Linus Torvalds, creator of Linux, works at the Open Source Development Labs (OSDL), and is in a position to influence the future direction of Linux. So when OSDL's marketing director Nelson Pratt landed in London this week to talk to developers, we grabbed the chance to get the latest scuttlebutt.
Q: What are the big issues at the OSDL right now?
A: We see Linux going further into the enterprise but one of the big inhibitors is licensing. We know from talking open source customers that licensing on a large scale is too labour-intensive. The typical open source licensing granting process was set up with the view of protecting developer/hacker.
But today, as Linux gets deeper into the enterprise, it has to look back as a user of that software rather than a developer. We'd ask whether a licence was developed in order to more aggressively deploy Linux.
Q: How can the OSI make that happen?
A: We hear that the burden of reviewing licences is an inhibitor for Linux yet in two years it will be in 25 per cent of all servers. We want the OSI and other concerned bodies to see what they can do about that.
If you look at it from point of view of the customers, the odds are over 50 per cent that something will get done. Market forces dictate that, if an inhibitor is that licensing deployment is an issue, then it will be removed.
Q: What's OSDL's role in the licensing issue?
A: we want to be a voice of reason -- the place where vendors, developers and customers come together to talk after all. When asked, we can counsel but let me be clear that we have no intention of supplanting the OSI [Open Source Initiative] but we can be a strong voice in these organisations about that issue.
Q: As open source software usage grows and becomes more widespread, the forces on developers will change. Can the open source model of development scale?
A: Customers will out: in the long run, usage will point to the model that works. When it comes to open source, customers aren’t necessarily voting with their dollars but with usage, and most agree within the open source community that more customers is better and that non-technical inhibitors are a bad thing.
Q: But why would a developer write a device driver when it's much cooler to writing kernel code?
A: If customer says to a hardware developer that there's no driver so I won't buy your hardware, then the hardware vendor will write it.
I think the applications we see today will find their way onto most desktops. Even Microsoft codes for Apple and that's not a huge market, so it doesn't take a genius to see that plenty of developers will be coding for Linux soon if they're not already.
Q: What about desktop Linux -- the Holy Grail?
A: We try to get people to focus on the applications that Linux can do today. If a customer finds that Linux is not suitable, then they'll stay away from it, so a natural progression for Linux is for users to get comfortable with, say, a Web server, then for it to work its way deeper into the enterprise. That's how it will happen.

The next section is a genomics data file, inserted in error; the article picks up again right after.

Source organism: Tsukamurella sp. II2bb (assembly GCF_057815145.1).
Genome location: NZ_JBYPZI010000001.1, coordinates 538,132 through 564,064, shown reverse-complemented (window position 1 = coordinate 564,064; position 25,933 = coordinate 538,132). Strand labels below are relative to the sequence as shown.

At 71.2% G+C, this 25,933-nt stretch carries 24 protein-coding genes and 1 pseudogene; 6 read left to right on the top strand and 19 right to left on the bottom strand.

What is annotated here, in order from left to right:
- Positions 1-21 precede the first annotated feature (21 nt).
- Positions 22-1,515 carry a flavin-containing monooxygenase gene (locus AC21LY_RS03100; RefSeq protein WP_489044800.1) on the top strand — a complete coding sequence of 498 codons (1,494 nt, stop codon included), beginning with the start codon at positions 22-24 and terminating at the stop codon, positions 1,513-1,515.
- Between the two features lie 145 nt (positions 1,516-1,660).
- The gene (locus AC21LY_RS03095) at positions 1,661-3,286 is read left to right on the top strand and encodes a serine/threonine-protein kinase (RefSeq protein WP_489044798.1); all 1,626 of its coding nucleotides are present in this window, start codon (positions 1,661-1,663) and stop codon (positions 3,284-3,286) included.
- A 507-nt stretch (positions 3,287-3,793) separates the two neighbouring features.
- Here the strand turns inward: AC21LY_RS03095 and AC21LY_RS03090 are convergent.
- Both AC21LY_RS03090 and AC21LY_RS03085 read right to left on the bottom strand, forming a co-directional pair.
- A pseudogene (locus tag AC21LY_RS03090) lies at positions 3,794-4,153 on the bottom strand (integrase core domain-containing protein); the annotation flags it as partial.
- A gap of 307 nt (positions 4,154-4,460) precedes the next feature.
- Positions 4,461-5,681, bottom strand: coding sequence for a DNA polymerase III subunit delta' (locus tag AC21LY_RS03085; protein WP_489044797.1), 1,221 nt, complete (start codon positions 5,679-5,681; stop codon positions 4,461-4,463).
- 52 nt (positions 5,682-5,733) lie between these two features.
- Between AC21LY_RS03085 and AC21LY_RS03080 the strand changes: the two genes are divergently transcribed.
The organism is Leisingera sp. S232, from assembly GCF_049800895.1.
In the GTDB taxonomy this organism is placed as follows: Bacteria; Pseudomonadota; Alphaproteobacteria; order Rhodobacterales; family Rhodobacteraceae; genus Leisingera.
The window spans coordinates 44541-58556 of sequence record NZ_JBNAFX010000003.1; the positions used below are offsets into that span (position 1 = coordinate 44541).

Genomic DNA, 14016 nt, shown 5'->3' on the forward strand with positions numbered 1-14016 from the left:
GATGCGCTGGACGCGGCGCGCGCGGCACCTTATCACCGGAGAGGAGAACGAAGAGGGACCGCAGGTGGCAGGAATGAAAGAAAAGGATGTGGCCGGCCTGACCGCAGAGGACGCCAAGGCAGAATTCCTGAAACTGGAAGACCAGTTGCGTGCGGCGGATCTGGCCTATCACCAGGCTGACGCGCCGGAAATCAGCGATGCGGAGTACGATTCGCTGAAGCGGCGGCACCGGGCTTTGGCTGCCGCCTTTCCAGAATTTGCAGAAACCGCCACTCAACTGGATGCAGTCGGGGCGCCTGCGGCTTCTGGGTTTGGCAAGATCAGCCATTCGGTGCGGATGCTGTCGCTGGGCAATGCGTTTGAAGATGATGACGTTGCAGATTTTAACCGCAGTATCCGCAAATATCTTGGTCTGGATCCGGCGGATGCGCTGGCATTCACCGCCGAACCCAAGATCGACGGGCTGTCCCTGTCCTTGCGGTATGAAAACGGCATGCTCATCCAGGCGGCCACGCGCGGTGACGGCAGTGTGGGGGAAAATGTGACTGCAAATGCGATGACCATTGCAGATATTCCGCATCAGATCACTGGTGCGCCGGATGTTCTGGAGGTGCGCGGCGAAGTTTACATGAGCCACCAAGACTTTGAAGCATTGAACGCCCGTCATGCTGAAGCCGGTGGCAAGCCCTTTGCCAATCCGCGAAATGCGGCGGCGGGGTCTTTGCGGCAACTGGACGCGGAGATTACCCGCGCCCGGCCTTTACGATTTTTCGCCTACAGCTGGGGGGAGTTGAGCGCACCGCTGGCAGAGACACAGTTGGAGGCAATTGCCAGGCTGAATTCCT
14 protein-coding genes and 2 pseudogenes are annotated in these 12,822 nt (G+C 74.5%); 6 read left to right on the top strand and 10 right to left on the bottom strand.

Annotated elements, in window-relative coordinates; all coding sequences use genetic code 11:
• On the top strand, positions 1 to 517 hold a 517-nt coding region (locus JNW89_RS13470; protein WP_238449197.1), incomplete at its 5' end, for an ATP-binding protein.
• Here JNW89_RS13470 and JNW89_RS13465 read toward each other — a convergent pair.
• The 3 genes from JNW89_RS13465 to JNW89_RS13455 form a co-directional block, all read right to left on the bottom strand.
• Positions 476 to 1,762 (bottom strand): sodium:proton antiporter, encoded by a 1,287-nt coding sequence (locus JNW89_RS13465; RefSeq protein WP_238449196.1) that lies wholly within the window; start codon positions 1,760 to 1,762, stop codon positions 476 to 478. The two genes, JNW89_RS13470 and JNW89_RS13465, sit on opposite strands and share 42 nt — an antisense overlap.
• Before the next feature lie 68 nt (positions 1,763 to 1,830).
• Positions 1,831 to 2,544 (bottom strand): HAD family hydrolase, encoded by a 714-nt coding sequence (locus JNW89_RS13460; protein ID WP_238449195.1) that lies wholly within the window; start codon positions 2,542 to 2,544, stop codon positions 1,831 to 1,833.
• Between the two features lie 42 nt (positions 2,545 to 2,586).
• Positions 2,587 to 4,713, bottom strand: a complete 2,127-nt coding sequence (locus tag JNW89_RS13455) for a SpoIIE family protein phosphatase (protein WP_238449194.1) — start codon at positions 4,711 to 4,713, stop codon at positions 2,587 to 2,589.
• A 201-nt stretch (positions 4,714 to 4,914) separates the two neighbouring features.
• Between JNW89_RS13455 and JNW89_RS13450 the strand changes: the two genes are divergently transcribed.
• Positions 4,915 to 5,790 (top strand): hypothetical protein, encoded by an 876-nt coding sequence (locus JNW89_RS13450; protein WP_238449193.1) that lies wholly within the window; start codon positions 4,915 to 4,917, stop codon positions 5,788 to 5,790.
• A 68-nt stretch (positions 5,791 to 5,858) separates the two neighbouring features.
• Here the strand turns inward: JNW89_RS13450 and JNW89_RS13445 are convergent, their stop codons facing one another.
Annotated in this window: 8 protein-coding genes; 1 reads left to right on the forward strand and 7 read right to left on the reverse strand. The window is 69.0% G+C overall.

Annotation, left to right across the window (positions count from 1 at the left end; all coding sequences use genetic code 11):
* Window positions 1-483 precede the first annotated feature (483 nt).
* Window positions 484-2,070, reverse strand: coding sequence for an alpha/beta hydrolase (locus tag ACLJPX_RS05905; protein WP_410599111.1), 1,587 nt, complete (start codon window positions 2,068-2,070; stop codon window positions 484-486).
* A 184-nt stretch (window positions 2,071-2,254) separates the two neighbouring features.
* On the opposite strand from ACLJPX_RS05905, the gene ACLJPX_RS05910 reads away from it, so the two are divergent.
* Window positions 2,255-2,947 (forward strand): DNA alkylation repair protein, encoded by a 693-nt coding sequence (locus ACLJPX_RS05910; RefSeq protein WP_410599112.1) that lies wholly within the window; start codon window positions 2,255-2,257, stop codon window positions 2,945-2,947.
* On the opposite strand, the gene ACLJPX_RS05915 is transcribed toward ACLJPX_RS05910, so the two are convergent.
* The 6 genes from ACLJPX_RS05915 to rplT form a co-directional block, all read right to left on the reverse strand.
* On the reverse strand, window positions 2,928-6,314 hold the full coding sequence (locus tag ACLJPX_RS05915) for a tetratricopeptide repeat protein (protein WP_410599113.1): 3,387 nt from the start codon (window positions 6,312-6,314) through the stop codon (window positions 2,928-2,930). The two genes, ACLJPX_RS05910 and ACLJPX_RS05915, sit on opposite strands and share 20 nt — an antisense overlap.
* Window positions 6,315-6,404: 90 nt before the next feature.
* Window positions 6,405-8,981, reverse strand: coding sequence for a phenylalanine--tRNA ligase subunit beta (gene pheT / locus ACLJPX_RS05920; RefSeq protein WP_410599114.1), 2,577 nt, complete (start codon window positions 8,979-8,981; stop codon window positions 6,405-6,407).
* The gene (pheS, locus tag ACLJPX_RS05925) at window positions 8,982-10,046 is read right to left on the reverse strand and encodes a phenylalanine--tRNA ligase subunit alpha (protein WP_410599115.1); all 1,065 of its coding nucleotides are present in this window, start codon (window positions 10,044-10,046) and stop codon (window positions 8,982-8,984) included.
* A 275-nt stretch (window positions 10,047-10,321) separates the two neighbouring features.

Q: How can you cut the price of support which most agree is higher for Linux than for Windows?
A: It will come down -- everything is expensive when new. But reports of high support costs are exaggerated. There's a lot of Linux skill dormant in the brains of those who have supported Unix for years.
It's not out of line with conventional desktop environments either -- we know of customers such as Unilever who don't have a support agreement with the distro vendor but the hardware vendor eg HP, Dell, CA etc.
Q: Will we see more consolidation in the Linux distro market?
A: We're focused on attracting developers, customers and vendors. We make no secret that we want to attract ISVs [independent software vendors] and customers, and both say fewer distros is better. ISVs say it costs more to support more Linux platforms, so it becomes expensive.
I believe market forces will come to bear. There will be more harmony and the market will make that happen. The differences will melt away. ISVs say to us that no-one wants one distro, rather they want their applications to demonstrate consistent behaviour across distros.
Q: So does that mean there will be a united Linux -- like the UnitedLinux project that failed when SCO sued IBM?
A: When SCO made the lawsuit, UnitedLinux stopped making declarations. There won't be a united Linux -- the goal is laudable but market forces will get us there.
Q: How is that likely to happen?
What's changed since the 70s, when there were lots of different versions of Unix? A: Then there wasn't a base of industry standard hardware, especially at the chip level. Today, every vendor has IA [Intel architecture] in their product mix, and software and hardware markets are more mature; in those days you had proprietary hardware vendors, which is no longer true. It's changed enough so that the Grand Unified Theory of Unix is Linux.
Q: Microsoft is a very successful company. What has it done that the open source community can learn from?
A: We could benefit from a unified view across distros, eg ways to consistently bring in ISVs so they can write once and run across different platform. There's not going to be a unified Netware or AIX -- software development is somewhat Balkanised, and the Linux development community would do well to address that, so they write once and have software run consistently across different hardware platforms.